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Project 2013-02

Project Title:

Improved Procedures for the Design of Slender Structural Concrete Columns

Institution:

Purdue University
West Lafayette, Indiana

Researchers:

Dr. Robert J. Frosch, PE

Award Period:

2012-2013 school year

Status:

Ongoing

Description:

With the availability of higher strength concrete and higher strength reinforcement, the use of reduced column cross-sections is possible. However, as the cross-section is reduced, slenderness effects become more significant and can control design of the column. Slender columns are controlled by their geometry, such that their cross sectional area is small in proportion to their length. Slender columns are controlled by their geometry, and will buckle before the concrete crushes or steel reinforcement yields.

The current slenderness provisions in the ACI 318 Building Code are based on provisions developed for the 1971 Code and have essentially remained unchanged since that time. Recognizing the importance of slender columns on the future of structural concrete design, a 318 task group was formed during the 2008 Code cycle to evaluate the slenderness provisions which resulted in a reorganization of the design provisions, although the procedure remains essentially the same. Simplification was also achieved through the elimination of direct stability analysis by limiting the magnitude of second-order effects. Through this evaluation, several shortcomings were identified; however, there was inadequate background information to result in a Code change. In addition, several problems have surfaced since publication of 318-08. In particular, designers have indicated that the new limit of total moment to 1.4 times the first-order moment is unnecessarily restricting column design, particularly for non-sway structures. Columns that once could be constructed and were considered safe can no longer meet this requirement.

Based on critical review of these issues as a member of the 318 task group, there are several issues restricting slender column design. However, there is extremely limited test data to support changes to the Code. It is interesting to note that the current provisions accounting for sustained loading effects on slender columns are based on only five tests conducted between 1964 and 1966. In fact, the majority of test data available today for slender columns, in general, is from the 1960’s with materials quite different from those used in modern structures. New test data is needed to support Code changes as well as to fill in a significant gap of prestressed columns not being addressed in the current design provisions.

Proposed Research – The proposed research will focus on three interconnected issues related to slender column design restricting the sizing and applicability of slender columns. Experimental tests will be conducted on fullscale, non-prestressed and prestressed columns. These tests in combination with analytical research will be used to develop improved code provisions.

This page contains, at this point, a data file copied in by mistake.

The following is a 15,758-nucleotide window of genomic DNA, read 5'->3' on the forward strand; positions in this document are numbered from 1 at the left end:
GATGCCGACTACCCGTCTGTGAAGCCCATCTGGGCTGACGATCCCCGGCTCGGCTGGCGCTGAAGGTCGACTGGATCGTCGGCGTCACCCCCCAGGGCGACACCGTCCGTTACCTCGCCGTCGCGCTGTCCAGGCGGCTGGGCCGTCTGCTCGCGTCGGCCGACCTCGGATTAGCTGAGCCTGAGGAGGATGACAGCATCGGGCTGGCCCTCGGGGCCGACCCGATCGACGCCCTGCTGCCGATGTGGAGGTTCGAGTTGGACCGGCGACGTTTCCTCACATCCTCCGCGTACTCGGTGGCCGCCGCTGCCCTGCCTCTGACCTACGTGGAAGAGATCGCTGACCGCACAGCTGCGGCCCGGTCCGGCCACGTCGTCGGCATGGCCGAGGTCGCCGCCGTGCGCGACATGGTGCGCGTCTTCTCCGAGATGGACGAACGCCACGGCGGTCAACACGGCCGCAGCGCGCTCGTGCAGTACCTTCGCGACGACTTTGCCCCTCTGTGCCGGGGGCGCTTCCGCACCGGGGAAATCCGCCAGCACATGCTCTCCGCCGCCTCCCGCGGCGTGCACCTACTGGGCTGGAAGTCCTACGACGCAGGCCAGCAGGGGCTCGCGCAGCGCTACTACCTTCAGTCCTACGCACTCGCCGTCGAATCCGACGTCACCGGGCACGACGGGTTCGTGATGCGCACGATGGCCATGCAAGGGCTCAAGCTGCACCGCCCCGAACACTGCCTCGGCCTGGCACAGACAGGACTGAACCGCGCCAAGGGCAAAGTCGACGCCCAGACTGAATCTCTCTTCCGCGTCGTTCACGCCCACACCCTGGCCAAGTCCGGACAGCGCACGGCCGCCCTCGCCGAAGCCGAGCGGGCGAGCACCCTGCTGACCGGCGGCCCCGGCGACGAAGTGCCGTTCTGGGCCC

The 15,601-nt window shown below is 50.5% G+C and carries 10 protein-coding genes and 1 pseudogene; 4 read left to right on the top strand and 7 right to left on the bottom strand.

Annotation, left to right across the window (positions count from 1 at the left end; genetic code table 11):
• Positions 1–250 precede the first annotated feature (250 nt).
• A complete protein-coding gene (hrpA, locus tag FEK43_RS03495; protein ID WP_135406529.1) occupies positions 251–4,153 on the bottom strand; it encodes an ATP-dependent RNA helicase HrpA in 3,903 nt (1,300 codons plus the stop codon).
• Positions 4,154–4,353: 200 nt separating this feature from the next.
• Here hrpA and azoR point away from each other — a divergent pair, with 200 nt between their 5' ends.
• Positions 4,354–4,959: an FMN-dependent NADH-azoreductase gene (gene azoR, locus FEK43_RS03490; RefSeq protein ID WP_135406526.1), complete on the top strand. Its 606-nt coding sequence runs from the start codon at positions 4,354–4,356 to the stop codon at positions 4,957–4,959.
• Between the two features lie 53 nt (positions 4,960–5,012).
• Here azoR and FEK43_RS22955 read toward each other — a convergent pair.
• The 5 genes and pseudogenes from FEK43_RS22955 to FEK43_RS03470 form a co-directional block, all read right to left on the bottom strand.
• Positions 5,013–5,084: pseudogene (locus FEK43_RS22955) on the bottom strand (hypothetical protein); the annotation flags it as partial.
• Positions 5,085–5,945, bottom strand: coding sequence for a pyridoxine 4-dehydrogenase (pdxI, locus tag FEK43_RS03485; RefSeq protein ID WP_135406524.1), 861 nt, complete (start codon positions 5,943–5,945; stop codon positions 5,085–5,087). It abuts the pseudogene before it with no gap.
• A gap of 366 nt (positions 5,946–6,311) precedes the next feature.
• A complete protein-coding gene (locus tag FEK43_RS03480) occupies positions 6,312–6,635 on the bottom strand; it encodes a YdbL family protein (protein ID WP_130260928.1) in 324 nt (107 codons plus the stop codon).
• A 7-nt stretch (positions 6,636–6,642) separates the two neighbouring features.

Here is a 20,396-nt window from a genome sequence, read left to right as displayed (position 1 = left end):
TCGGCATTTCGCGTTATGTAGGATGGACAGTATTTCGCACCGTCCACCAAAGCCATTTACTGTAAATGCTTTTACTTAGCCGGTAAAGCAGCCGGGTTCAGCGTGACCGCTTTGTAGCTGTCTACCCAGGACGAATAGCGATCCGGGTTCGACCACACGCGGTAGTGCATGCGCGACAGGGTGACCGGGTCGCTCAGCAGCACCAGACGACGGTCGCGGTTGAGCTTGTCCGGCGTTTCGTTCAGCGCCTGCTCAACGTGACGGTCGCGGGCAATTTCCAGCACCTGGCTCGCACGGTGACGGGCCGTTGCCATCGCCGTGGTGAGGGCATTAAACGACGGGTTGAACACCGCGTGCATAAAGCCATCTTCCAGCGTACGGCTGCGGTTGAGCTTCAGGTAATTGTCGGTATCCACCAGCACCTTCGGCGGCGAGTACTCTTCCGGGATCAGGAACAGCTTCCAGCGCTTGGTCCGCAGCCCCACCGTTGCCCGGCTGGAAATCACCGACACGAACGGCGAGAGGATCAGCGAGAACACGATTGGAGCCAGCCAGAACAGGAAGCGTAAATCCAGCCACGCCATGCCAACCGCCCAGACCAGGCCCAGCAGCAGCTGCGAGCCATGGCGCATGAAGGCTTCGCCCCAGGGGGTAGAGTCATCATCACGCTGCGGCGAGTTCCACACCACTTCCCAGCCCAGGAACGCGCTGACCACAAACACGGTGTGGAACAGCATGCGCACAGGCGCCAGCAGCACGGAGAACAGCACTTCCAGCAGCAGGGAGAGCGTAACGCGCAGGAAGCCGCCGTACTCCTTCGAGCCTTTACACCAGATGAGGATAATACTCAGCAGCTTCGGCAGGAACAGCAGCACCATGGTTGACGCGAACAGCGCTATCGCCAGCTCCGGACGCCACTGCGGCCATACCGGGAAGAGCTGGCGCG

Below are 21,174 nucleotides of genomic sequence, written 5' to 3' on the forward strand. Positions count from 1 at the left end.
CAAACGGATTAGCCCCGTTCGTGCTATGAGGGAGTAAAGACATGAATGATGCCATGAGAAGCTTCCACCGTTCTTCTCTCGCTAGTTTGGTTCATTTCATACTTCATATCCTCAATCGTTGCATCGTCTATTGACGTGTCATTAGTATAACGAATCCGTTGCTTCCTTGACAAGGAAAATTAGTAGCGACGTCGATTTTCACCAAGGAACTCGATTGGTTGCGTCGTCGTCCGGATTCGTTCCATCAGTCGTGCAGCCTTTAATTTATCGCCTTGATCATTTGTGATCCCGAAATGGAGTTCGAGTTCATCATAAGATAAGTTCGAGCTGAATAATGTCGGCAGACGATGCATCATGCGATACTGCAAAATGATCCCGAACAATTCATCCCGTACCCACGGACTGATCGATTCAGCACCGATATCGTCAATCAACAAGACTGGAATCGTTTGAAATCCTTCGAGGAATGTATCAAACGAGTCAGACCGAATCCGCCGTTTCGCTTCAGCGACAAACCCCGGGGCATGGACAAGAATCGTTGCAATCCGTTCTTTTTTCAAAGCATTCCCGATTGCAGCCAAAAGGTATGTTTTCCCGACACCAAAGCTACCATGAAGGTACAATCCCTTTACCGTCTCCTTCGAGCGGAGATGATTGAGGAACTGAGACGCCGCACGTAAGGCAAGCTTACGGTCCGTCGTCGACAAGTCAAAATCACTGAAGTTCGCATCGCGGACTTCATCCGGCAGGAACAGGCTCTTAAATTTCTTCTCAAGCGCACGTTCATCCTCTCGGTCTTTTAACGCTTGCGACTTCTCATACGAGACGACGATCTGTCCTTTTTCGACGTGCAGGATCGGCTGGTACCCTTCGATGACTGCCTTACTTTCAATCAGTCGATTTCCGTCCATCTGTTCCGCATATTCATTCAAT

a. Short-Term Column Stiffness (ACI 10.10.6.1). The stiffness used in slenderness analysis is the primary variable influencing second-order effects. Current design expressions for short-term stiffness are either too conservative which can greatly overestimate design forces resulting in increased column size, or too complex such that they are not practical for use in design. The proposed research will focus on the development of a simple, yet improved design expression to estimate the stiffness of both reinforced and prestressed concrete columns. An analytical study utilizing existing experimental data to evaluate the primary parameters influencing column lateral stiffness was recently completed at Purdue. Additional testing is needed to provide data on columns utilizing higher strength materials as well as on precast, prestressed columns.

b. Long-Term Column Stiffness (ACI 10.10.6.1 and 10.10.6.2). Sustained load effects provided by creep are accounted by reducing the short-term column stiffness. However, the current design procedure is not based on the sustained stress in the column, but rather the maximum factored sustained load relative to the maximum factored load for the same load combination. For gravity load dominated columns, a 50 percent decrease of the shortterm stiffness is required regardless of stress level which may be excessive. The proposed research will evaluate the influence of sustained loads on column stiffness and develop an improved method for integration into the Code. As noted, existing data is scarce. Experimental tests providing long-term sustained loading are essential for this research phase as this behavior cannot be reliably modeled analytically.

c. Second-Order Limit (ACI 10.10.2.1). The rationality of the Code limiting the total moment including second order effects to 1.4 times the first-order moment will be evaluated. For this evaluation, columns will be tested at various total moment to first-order moment ratios to evaluate the applicability of this limit.